Bernie Sanders Wants to Forget Clinton's 'Rigged' Primary and Take on Trump

Senator Bernie Sanders addresses a rally against the Republican tax plan outside the U.S. Capitol November 1, in Washington, D.C. Sanders said Wednesday he wanted to move on from Donna Brazile's accusations of rigging during the party's primary process. Getty Images/Chip Somodevilla

U.S. Senator Bernie Sanders praised Donna Brazile for her "courage" in disclosing the Democratic National Committee's perhaps unethical deals with Hillary Clinton's campaign during the presidential election, but also stated he wanted the focus to be on fighting back against President Donald Trump's agenda.

Sanders largely dodged CNN host Anderson Cooper's question Wednesday on whether he believed Brazile was right in her assertion that the DNC had "rigged" the primary process to Clinton's advantage.

"Look, Donna Brazile showed an enormous amount of courage in describing the truth as she saw it when she came into the leadership of the DNC," Sanders said, according to The Hill.

Brazile wrote in her book Hack that Sanders asked her to find out if the DNC had indeed favored Clinton over the Sanders campaign. She claimed to have discovered a signed August 2015 deal between Clinton's camp and the DNC that assured the party its millions of dollars in debt would be washed away by the Clinton campaign's fundraising.

The Clinton campaign then allegedly was given power over DNC staffing and financial decisions, which Brazile asserted gave the former secretary of state control of the party well before any Democratic primaries took place.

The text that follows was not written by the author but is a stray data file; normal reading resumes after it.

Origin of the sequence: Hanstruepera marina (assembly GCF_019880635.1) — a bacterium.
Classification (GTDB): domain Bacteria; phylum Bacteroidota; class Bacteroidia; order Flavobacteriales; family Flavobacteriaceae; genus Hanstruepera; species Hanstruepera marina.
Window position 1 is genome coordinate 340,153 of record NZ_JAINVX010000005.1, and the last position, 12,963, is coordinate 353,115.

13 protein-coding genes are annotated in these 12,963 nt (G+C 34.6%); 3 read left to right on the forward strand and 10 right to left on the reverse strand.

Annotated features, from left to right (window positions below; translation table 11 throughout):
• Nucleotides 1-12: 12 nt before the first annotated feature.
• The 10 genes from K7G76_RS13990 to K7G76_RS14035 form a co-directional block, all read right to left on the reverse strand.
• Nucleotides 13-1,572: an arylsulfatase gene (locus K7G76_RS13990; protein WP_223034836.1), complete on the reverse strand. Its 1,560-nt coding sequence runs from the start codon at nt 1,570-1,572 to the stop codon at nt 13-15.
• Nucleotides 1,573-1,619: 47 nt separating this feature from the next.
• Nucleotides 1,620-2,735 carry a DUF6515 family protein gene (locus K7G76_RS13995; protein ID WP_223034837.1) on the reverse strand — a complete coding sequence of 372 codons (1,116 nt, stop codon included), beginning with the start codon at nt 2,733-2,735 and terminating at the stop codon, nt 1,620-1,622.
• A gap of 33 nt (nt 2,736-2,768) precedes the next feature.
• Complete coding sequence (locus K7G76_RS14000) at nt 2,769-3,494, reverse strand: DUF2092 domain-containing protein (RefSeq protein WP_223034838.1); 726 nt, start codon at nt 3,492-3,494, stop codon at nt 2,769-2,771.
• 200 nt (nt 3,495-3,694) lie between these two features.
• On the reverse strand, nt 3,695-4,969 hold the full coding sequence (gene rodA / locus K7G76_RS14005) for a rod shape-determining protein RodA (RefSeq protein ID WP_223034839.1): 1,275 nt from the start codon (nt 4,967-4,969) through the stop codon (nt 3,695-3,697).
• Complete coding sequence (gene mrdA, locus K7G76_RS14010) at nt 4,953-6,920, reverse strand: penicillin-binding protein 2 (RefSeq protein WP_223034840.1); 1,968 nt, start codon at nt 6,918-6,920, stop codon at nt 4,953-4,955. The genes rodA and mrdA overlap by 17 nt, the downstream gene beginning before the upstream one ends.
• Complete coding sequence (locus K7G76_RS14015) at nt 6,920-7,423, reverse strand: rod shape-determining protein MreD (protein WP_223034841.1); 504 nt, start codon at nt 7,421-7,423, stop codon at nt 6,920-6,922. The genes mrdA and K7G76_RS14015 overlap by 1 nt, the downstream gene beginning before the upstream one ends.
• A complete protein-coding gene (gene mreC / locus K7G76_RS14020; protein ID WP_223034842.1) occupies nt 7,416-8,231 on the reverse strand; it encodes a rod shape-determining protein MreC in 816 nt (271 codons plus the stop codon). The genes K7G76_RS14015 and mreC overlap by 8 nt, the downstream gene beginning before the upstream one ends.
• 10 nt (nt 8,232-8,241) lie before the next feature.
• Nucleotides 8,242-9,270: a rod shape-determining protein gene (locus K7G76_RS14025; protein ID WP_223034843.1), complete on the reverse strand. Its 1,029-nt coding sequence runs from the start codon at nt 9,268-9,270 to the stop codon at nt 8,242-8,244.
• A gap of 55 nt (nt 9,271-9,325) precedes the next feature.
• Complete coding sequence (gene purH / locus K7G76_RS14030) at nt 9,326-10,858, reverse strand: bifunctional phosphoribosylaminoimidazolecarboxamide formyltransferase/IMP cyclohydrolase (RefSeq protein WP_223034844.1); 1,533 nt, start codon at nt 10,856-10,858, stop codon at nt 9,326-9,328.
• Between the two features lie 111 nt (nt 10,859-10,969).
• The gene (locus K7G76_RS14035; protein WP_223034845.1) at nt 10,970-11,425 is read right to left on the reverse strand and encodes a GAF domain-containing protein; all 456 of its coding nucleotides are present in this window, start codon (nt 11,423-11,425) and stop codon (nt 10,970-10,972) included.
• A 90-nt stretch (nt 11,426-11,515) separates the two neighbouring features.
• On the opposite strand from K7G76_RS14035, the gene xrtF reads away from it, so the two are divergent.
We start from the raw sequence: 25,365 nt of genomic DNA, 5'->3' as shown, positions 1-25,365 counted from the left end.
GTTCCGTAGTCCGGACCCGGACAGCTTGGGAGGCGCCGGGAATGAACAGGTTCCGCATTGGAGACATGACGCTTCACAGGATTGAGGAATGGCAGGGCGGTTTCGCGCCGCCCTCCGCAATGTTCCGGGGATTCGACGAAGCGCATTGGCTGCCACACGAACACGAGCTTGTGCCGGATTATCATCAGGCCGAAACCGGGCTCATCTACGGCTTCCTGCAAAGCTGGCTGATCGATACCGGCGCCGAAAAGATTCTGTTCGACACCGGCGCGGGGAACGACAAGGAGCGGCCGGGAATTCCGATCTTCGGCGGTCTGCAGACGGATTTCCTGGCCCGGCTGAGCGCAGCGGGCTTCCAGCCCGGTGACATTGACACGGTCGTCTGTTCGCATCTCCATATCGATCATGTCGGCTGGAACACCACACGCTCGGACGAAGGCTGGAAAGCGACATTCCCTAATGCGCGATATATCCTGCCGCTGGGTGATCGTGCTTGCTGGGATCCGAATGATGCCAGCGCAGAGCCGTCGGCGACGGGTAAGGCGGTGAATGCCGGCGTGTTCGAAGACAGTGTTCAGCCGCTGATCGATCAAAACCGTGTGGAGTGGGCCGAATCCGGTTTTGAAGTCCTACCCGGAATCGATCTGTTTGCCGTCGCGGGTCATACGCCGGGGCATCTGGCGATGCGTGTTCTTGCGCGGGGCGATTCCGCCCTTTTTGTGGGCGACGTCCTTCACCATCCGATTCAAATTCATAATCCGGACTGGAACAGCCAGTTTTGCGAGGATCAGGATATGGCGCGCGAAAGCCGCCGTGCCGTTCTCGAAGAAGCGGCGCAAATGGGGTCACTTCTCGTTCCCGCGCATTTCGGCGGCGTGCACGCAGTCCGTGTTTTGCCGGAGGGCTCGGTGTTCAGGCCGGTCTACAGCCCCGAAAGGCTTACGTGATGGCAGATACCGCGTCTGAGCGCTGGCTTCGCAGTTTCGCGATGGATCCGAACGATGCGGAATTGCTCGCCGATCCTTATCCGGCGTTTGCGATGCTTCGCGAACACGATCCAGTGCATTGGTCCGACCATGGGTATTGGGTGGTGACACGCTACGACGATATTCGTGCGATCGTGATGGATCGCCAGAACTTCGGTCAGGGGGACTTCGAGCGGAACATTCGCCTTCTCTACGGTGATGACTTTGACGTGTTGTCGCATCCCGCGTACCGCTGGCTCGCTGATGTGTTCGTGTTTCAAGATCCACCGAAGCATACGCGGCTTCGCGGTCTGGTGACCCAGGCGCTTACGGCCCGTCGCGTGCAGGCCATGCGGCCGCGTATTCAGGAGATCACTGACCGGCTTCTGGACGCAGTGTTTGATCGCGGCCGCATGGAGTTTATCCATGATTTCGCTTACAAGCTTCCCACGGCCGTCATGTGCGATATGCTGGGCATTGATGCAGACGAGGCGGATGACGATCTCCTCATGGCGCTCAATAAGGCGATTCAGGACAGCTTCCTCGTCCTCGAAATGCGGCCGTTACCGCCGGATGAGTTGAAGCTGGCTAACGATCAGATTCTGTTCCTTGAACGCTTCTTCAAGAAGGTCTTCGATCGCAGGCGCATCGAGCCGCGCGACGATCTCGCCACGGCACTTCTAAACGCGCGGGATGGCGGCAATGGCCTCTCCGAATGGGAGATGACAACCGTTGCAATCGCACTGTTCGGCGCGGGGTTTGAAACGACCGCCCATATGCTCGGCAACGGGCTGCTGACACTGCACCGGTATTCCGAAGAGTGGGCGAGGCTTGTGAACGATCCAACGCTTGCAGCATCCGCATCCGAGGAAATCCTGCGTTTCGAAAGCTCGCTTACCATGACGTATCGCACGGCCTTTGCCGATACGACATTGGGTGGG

The DNC told members it had joint fundraising committees with the candidates, with each running on the idea that the funds would go toward the general election fund for whoever secured the nomination.

Two Sanders campaign officials last week said their team was never offered a deal like that offered to the Clinton campaign.

Clinton issued her first denial on the matter late Wednesday night while appearing on NBC's Late Night with Seth Meyers.

"I didn't know what she was referring to because, as has now come out, that just wasn't the case," the former first lady said of Brazile.

Sanders deflected, saying his presidential campaign was more of an underdog run against the "establishment."

"I don't think there's any sane human being who doesn't believe that my campaign was taking on the entire establishment, including the DNC," Sanders said.

He then echoed what many Democrats have said since Brazile's bombshells over the last week, which only helped to confirm what Sanders' supporters have continued to believe.

"Anderson, to be very honest with you—my job, our job, is to go forward, is do everything we can to defeat this right-wing agenda of the Republican Party in the Trump administration, not to look backwards," Sanders said.